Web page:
Yemen on verge of collapse as president flees
Rebels in Yemen have advanced upon the major city of Aden, while there are rumours that the President has fled the country. Is it time for the Western media to pay more attention?
Yemen is a country in crisis, fractured by a bewildering array of combatant groups violently struggling for power. Thousands of citizens have been displaced, hundreds have been killed and 200,000 children have been affected by school closures or attacks.
Naturally, then, the Telegraph, Financial Times and Guardian all ran with Jeremy Clarkson’s job status. Yemen barely featured. As the country edges closer to a full-blown emergency, it may well be time that Western media outlets give greater consideration to the escalating crisis on the Arabian peninsula.
Yemen has been a troubled country for some time. Al-Qaeda and IS (so-called ‘Islamic State’) are both active there, and there are a number of claimants to the presidency. There are, however, two main competitors for control.
President Abdrabbuh Mansour Hadi is recognised internationally as the legitimate leader of the country. As President since 2012, Hadi is backed by the Yemeni military and police forces. He is also strongly supported by Saudi Arabia.
On the opposing side are the Houthis, the most significant rebel group in Yemen. The Houthis belong to the Zaidi sect of Shia Islam, and have been expanding their control over the country for months. There is some evidence that the Houthis are supported by Iran.
In September 2014, the Houthis took the capital city of Sanaa, causing President Hadi to flee to the city of Aden in southern Yemen. Now, after pleading for foreign military support, President Hadi has been forced to abandon Aden. Reports suggest he has left the country. Effectively, the Yemeni government appears to be on the brink of collapse.
With Saudi Arabia’s staunch support of Hadi and Iran’s apparent backing of the Houthis, it is possible that events in Yemen can cause increased tensions in the Middle Eastern region more broadly. Despite all of this, Western media have still only paid cursory attention to the situation in Yemen. Many major news sources have relegated the story to a middle page, while others still have left the story out entirely.
Breaking bad news
Many argue that local issues are more important than international ones like the crisis in Yemen. After all, the UK has a whole host of domestic problems to attend to. International crises are important, but why should local media be focusing significantly upon them when there are similarly important issues at home?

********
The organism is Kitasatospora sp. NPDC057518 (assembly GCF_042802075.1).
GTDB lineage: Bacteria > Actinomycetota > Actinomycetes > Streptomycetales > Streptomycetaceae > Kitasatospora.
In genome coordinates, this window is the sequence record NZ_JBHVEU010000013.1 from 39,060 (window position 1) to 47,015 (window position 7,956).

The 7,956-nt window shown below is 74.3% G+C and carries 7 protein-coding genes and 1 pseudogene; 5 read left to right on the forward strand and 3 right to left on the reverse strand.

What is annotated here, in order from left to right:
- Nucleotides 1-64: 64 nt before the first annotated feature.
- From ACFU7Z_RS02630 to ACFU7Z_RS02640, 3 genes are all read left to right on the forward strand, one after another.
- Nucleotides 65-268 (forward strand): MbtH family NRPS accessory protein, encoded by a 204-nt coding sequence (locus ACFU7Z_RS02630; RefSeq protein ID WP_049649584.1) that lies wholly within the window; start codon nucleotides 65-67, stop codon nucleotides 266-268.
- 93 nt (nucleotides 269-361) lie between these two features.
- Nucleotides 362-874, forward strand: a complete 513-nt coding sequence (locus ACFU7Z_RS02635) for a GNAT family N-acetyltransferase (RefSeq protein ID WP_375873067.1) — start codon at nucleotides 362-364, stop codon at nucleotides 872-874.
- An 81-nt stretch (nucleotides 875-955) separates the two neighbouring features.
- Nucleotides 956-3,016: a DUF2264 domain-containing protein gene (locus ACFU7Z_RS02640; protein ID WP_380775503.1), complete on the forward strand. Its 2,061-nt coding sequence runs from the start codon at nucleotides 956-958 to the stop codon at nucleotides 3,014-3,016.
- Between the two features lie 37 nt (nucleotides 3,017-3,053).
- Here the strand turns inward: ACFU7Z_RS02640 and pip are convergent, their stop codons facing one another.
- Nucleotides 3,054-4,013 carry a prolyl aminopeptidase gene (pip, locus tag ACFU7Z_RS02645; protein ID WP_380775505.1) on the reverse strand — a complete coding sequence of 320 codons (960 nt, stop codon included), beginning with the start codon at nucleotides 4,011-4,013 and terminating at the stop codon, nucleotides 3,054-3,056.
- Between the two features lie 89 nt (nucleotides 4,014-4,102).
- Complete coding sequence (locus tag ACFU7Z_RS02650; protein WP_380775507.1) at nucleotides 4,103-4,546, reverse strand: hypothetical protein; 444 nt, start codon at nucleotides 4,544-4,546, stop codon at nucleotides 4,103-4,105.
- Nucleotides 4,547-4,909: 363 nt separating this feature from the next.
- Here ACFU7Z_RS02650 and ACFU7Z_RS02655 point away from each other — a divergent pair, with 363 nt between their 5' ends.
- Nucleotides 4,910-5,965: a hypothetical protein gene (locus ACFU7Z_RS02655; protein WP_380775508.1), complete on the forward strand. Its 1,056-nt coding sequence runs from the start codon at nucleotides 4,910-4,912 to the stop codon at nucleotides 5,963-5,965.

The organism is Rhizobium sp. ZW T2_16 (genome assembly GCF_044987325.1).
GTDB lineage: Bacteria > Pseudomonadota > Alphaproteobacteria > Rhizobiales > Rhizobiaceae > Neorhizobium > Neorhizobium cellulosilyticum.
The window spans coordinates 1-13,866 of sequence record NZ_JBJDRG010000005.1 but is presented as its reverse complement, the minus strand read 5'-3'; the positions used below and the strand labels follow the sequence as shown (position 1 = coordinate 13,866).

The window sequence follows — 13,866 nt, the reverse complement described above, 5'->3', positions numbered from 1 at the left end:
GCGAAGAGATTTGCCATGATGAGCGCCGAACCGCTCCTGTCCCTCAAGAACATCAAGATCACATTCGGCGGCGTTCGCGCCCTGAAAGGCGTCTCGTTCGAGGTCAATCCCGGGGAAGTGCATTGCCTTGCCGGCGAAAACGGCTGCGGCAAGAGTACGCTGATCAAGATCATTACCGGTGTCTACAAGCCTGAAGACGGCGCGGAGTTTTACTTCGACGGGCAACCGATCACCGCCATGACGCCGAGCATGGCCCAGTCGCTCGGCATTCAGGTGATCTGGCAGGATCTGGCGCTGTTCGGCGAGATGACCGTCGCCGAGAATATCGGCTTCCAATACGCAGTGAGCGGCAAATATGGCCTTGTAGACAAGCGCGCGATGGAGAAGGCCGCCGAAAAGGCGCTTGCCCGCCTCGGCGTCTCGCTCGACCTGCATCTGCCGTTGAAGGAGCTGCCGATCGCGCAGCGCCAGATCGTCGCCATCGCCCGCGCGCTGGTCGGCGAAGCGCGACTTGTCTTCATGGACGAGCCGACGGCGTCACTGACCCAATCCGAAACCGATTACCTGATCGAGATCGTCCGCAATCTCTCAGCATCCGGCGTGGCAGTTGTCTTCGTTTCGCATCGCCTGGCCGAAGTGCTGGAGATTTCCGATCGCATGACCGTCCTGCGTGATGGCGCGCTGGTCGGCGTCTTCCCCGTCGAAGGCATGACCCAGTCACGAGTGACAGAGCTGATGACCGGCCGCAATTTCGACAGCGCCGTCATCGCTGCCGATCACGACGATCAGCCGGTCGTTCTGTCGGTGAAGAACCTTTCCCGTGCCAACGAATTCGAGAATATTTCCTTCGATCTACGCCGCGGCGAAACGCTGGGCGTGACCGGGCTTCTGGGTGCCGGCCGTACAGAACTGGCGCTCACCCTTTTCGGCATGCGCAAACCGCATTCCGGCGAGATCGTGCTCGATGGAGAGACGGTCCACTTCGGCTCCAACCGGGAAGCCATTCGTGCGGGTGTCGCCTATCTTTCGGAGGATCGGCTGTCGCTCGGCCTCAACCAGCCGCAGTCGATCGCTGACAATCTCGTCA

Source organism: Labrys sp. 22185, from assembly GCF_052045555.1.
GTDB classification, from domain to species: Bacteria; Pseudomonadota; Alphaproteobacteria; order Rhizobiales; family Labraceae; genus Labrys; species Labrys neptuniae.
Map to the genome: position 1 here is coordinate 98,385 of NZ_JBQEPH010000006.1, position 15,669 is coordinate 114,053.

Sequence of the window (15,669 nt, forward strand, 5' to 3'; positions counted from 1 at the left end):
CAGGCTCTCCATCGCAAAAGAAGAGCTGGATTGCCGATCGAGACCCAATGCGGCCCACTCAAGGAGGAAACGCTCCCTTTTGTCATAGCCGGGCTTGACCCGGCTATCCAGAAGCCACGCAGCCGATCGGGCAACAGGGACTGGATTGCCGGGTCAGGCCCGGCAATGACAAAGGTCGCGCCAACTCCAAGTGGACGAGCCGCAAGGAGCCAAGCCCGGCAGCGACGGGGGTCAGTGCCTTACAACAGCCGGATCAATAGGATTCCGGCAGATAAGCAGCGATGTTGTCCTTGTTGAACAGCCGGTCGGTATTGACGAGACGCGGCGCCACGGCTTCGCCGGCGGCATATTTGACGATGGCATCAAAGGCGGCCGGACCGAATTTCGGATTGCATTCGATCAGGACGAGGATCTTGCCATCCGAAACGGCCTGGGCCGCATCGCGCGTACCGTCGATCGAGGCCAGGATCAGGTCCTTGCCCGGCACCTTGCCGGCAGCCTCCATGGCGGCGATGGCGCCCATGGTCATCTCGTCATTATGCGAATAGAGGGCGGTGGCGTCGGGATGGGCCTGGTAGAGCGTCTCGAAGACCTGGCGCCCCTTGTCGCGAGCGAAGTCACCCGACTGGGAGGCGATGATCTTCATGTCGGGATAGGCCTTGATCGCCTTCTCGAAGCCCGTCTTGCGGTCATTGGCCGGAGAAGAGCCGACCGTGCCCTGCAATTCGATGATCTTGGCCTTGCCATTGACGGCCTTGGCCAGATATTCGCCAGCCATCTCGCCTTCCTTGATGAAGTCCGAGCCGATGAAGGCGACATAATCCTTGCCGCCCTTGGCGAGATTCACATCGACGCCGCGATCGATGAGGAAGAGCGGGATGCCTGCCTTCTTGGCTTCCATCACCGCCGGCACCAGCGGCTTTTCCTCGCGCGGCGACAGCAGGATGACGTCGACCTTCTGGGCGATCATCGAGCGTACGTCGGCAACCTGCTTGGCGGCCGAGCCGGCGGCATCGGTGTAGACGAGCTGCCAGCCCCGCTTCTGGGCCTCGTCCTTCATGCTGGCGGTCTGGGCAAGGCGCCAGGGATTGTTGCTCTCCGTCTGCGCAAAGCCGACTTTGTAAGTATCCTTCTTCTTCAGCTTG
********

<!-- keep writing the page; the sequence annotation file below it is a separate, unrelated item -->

Western media must pay more attention to international news, others respond. International events like the one in Yemen can have global repercussions, and learning about them is important for us as global citizens. Without comprehensive media coverage, how can we properly understand the world we live in?
- Would you be more or less likely to follow the news if it included more international issues?
- Should the UK intervene in international conflicts like the crisis in Yemen?
- Divide into groups. Pretend that you’re planning a news program, and the three big stories of the day are: an international crisis, a celebrity death and a political controversy. In what order would you run the stories?
- Research the recent history of Yemen and write a paragraph explaining why the country is now in crisis.
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What do you think?
Q & A
- Why Should I Care About the Yemen Crisis?
- Aside from the important political implications between Saudi Arabia and Iran and the potential spillover effects in the Middle East, there is a significant humanitarian cost to the crisis. Many people are being displaced, there is a great deal of violence and human beings are suffering. That is important wherever it is happening.
- So, should I just not listen to the news?
- That’s going too far. Stories like this are usually reported, but often they are buried beneath the more attention-grabbing headlines. When you look at the news, try to go beyond the front-page stories and critically assess whether you think the news is representative of the world. If not, look for other news outlets which publish a more diverse set of stories.
- A small, desert state on the southern tip of the Arabian peninsula. Despite being the poorest country in the Middle East, Yemen is important because it sits on the strategically significant Bab al-Mandab Strait, through which much of the world’s oil shipments pass.
- IS (so-called ‘Islamic State’)
- An Islamist extremist group which has seized large areas of territory in Syria and Iraq. They employ notoriously brutal tactics, and have launched operations in a number of countries across the Middle East and parts of Africa.
- Recognised internationally
- When one state recognises another it is known as diplomatic recognition. When this happens, a state acknowledges the other country’s government as legitimate and legal. Governments not internationally recognised are usually considered illegitimate.
- Shia Islam
- The Shia or the Shiites are a sect in Islam constituting roughly one-tenth of all Muslims. Shiites believe that Muhammad’s son-in-law Ali was his rightful successor and that Ali was cheated when authority was transferred to others instead of him.